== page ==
In essence they manage the purchasing of any print, mail and marketing item you generate.
Print management companies can help you save time and money on all print related activities.
Outsourcing your print and mailing such as invoicing, statements, cheques or corporate stationery items will ensure continuity of brand management, cost reduction and give you unlimited access to expertise.
What are the 5 benefits of working with a print management company?
It’s not expensive
Print management does cost money because there will be set up costs at the outset of the contract or project but what you need to remember is that a print management company will be managing many procurement activities for different organisations and companies this gives them leverage because they are purchasing on volume which in turn is passed down to you the customer in cost savings.
These savings would not be be achieved if the buying is done by many different departments and is managed locally rather than centrally.
Outsourcing will increase efficiencies and eliminate random purchasing.
Guaranteed cost savings
Organisations with in-house sourcing will never achieve the level of savings a print manager can offer, the function is not core to their business and there is likely to be a lack of print knowledge making sourcing the right product at the best price difficult.
Investment in print management software
Print management companies take advantage of the latest print management software solutions.
Print procurement technology enhances the business process by streamlining quoting, improving the print job process and using digital asset management as a central repository for marketing assets and documents.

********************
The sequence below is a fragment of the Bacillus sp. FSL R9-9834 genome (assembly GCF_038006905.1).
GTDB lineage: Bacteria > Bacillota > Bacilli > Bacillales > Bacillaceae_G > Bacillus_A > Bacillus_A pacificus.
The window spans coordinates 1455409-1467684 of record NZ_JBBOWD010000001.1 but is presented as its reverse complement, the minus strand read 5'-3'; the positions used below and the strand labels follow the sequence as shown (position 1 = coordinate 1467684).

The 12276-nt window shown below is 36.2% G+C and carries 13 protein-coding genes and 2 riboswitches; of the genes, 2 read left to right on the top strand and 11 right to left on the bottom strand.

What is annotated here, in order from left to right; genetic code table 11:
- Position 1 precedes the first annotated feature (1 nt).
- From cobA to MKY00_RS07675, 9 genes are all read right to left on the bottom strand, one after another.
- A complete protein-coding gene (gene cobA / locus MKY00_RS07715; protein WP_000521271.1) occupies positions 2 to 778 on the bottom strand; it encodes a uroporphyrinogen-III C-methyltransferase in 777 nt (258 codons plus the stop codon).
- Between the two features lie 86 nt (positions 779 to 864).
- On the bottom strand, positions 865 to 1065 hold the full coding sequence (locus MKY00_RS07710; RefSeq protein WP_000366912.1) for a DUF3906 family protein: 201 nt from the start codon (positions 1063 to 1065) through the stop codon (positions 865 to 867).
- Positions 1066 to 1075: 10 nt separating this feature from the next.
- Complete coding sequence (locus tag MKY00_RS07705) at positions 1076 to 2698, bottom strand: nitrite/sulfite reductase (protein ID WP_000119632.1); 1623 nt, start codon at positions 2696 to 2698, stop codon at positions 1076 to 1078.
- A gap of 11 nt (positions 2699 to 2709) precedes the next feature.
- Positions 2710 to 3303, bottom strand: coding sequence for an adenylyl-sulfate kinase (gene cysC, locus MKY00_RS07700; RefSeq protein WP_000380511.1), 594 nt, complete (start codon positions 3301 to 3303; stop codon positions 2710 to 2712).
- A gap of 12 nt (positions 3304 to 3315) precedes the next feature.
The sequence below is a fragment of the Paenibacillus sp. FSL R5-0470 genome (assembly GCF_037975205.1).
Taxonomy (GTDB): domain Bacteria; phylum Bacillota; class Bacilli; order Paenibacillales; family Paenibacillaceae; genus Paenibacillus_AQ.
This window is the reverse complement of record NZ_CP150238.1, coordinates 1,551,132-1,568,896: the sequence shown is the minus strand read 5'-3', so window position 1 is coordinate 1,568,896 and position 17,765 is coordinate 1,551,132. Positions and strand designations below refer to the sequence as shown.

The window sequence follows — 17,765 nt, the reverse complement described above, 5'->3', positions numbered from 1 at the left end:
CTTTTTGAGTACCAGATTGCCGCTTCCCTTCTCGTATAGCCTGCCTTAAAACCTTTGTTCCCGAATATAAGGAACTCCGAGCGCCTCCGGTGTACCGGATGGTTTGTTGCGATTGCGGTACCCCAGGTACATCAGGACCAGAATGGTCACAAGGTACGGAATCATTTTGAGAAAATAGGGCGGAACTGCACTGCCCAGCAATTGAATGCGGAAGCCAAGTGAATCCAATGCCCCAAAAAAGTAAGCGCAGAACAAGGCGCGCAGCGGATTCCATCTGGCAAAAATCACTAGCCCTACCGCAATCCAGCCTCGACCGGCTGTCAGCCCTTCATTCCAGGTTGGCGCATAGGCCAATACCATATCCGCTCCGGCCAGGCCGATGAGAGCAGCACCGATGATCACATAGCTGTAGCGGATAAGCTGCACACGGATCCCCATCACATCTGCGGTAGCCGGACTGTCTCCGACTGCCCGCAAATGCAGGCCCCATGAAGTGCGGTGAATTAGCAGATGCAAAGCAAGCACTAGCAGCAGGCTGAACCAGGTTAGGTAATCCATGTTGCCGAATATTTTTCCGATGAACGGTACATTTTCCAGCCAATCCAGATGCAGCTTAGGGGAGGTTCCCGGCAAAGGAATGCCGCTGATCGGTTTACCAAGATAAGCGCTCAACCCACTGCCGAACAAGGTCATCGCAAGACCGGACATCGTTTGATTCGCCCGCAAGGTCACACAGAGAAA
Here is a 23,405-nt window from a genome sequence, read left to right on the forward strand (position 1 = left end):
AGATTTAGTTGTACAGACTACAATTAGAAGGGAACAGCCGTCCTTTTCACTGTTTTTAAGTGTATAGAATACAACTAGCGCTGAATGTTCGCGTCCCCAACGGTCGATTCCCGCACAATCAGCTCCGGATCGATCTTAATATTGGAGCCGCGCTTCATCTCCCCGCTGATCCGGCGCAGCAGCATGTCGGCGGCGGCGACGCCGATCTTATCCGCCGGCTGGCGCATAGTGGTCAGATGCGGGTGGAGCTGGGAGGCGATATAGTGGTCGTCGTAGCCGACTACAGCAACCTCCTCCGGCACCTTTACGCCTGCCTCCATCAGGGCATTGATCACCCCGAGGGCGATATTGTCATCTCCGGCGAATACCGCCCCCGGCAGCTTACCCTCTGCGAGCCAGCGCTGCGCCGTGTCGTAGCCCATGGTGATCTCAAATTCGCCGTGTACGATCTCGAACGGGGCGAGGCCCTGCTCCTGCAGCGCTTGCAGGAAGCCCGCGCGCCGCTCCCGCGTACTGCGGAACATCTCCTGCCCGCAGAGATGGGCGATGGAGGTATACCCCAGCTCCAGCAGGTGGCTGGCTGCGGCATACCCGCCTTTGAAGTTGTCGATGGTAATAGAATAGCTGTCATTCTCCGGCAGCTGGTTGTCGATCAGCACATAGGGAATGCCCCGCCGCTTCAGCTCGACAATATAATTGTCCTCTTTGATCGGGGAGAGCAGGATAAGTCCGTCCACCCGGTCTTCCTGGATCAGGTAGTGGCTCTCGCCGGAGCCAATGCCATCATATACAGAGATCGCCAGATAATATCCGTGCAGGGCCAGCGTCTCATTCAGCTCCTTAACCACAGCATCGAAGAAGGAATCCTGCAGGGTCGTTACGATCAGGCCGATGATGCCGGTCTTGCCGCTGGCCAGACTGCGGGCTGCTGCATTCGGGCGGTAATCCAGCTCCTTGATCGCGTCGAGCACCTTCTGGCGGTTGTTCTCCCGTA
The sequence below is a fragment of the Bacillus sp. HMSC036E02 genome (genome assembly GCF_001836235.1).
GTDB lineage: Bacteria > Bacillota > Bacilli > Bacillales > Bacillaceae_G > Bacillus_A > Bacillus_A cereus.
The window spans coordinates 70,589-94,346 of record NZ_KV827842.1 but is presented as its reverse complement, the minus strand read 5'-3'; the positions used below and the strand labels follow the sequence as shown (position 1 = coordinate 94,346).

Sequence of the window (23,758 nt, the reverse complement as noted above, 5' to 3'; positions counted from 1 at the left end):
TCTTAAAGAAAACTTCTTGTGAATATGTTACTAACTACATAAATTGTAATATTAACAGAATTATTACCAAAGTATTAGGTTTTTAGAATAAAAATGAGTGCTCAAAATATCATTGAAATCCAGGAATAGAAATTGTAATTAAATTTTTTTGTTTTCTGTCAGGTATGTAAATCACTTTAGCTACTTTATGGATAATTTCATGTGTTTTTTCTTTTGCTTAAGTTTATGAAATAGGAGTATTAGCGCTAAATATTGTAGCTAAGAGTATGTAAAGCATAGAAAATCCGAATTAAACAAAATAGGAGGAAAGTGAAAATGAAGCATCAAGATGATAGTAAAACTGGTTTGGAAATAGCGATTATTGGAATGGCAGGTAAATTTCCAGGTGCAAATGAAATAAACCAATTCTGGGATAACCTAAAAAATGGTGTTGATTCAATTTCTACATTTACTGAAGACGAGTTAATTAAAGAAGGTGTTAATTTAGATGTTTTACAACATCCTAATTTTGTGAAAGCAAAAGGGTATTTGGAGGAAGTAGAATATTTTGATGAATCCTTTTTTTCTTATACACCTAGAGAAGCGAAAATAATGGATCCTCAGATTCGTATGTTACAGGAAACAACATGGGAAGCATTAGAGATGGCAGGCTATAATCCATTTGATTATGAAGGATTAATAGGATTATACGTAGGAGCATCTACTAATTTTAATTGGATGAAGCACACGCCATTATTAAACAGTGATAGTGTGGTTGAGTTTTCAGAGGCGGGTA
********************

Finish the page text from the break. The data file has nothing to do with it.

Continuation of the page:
Organisations do not have the budget nor the infrastructure to implement a print management procurement program but print management companies specifically aim to improve and invest in the technology to ensure customers can place orders online and all print jobs are managed accurately and delivered on time.
Outsourcing to a print manager ensures that they are accountable by being able to show cost savings through metrics and reports that include KPI’s and SLA’s to demonstrate effectiveness.
All organisations want to make sure that their printed communications and marketing collateral is at the forefront of their competition.
Print management companies provide innovation and creativity because of their expertise in design and print and because of their knowledge of the market place.
They keep up to date with advancements in the print industry and pass these developments on to you the customer.
Above all else, a print management company is impartial they are not tied to anyone manufacturer or supplier.
They will have cultivated an extensive network of supplier relationships developed over many years, based on trust, excellence and expertise, which cannot be achieved in-house.
The next time you are reviewing your print strategy and want to know how your company can make savings think print management!
Digital Print Management has been a long term advocate of outsourcing.
But, surprisingly very few companies experience the real benefits of outsourcing because of failure in communication.
All too often relationships along with the contracts fail to meet the expectations of the customer.
Digital Print Management have often succeeded in winning contract work because of failure by the last incumbent.
Great for us but not a good advertisement for the industry in general.
What do I mean?
The three main reasons outsourcing fails are:-
The company wanting to outsource has no process for specifying the work to be done.